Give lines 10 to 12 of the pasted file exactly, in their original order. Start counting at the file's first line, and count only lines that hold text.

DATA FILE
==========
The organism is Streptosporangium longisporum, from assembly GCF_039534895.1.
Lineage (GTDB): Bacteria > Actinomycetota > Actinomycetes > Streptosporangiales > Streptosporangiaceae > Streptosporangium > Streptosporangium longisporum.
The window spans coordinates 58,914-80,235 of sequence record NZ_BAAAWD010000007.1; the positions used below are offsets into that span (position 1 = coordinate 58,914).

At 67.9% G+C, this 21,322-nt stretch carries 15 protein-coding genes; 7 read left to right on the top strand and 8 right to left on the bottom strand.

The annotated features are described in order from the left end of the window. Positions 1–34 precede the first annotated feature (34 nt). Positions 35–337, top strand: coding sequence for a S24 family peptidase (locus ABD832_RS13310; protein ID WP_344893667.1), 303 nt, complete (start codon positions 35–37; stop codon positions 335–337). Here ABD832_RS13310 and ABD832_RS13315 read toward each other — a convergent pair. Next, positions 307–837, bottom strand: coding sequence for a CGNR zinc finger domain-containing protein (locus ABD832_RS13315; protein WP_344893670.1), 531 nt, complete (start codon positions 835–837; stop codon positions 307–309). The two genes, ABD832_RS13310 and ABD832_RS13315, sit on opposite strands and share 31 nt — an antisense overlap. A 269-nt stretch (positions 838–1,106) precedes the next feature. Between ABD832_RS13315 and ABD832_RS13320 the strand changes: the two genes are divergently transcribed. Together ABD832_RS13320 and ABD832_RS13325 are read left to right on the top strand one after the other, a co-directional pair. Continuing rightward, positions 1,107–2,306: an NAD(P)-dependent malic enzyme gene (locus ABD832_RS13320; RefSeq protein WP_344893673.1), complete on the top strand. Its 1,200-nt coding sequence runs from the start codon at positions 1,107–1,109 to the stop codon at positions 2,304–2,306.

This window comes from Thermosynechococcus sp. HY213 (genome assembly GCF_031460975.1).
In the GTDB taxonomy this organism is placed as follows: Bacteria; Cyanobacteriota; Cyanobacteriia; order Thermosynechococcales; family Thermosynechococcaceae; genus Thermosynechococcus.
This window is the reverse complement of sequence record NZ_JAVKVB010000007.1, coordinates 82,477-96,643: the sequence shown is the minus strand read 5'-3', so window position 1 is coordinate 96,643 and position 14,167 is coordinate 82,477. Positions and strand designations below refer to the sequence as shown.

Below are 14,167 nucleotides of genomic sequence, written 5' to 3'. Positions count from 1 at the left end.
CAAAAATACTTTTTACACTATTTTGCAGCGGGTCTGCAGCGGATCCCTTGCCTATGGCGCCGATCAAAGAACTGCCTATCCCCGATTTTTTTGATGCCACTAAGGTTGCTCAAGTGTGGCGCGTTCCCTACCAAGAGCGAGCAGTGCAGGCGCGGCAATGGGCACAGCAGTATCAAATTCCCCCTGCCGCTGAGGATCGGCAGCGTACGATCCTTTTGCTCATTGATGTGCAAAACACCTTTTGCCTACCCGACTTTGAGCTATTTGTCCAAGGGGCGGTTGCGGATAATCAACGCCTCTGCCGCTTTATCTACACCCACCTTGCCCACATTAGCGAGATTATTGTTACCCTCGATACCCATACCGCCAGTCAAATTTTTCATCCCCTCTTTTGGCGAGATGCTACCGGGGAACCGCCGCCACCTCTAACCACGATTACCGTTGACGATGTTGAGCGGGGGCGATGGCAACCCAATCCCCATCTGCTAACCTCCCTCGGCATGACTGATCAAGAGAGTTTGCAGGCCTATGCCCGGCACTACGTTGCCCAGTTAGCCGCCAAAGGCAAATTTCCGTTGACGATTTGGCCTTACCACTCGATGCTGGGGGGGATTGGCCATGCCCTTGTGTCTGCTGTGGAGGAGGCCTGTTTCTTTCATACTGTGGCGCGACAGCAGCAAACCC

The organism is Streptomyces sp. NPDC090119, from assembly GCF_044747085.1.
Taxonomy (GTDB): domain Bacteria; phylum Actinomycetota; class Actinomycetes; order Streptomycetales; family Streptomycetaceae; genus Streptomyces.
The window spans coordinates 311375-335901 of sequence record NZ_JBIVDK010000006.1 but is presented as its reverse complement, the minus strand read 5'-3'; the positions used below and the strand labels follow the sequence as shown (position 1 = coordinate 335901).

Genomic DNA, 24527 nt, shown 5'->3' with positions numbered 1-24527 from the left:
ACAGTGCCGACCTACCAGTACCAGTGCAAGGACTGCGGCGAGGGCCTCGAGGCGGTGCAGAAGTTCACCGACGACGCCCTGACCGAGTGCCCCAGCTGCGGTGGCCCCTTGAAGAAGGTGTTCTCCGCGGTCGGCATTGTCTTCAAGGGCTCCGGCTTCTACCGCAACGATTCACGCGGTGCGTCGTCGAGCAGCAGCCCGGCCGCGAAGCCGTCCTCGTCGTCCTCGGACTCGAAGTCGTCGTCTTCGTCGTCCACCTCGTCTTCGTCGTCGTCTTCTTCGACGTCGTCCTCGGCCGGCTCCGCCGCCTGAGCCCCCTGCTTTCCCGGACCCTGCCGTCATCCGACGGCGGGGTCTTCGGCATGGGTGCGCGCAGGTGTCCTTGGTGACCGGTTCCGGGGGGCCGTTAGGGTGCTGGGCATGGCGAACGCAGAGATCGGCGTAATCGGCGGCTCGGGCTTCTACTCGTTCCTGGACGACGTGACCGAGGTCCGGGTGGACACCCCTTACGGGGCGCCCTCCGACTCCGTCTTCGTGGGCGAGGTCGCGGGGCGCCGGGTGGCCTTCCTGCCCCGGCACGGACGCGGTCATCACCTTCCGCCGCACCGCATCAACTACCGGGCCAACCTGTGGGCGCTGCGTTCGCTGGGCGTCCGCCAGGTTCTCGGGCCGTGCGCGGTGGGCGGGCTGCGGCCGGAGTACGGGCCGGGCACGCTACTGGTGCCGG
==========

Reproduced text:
CAAAAATACTTTTTACACTATTTTGCAGCGGGTCTGCAGCGGATCCCTTGCCTATGGCGCCGATCAAAGAACTGCCTATCCCCGATTTTTTTGATGCCACTAAGGTTGCTCAAGTGTGGCGCGTTCCCTACCAAGAGCGAGCAGTGCAGGCGCGGCAATGGGCACAGCAGTATCAAATTCCCCCTGCCGCTGAGGATCGGCAGCGTACGATCCTTTTGCTCATTGATGTGCAAAACACCTTTTGCCTACCCGACTTTGAGCTATTTGTCCAAGGGGCGGTTGCGGATAATCAACGCCTCTGCCGCTTTATCTACACCCACCTTGCCCACATTAGCGAGATTATTGTTACCCTCGATACCCATACCGCCAGTCAAATTTTTCATCCCCTCTTTTGGCGAGATGCTACCGGGGAACCGCCGCCACCTCTAACCACGATTACCGTTGACGATGTTGAGCGGGGGCGATGGCAACCCAATCCCCATCTGCTAACCTCCCTCGGCATGACTGATCAAGAGAGTTTGCAGGCCTATGCCCGGCACTACGTTGCCCAGTTAGCCGCCAAAGGCAAATTTCCGTTGACGATTTGGCCTTACCACTCGATGCTGGGGGGGATTGGCCATGCCCTTGTGTCTGCTGTGGAGGAGGCCTGTTTCTTTCATACTGTGGCGCGACAGCAGCAAACCC

The organism is Streptomyces sp. NPDC090119, from assembly GCF_044747085.1.
Taxonomy (GTDB): domain Bacteria; phylum Actinomycetota; class Actinomycetes; order Streptomycetales; family Streptomycetaceae; genus Streptomyces.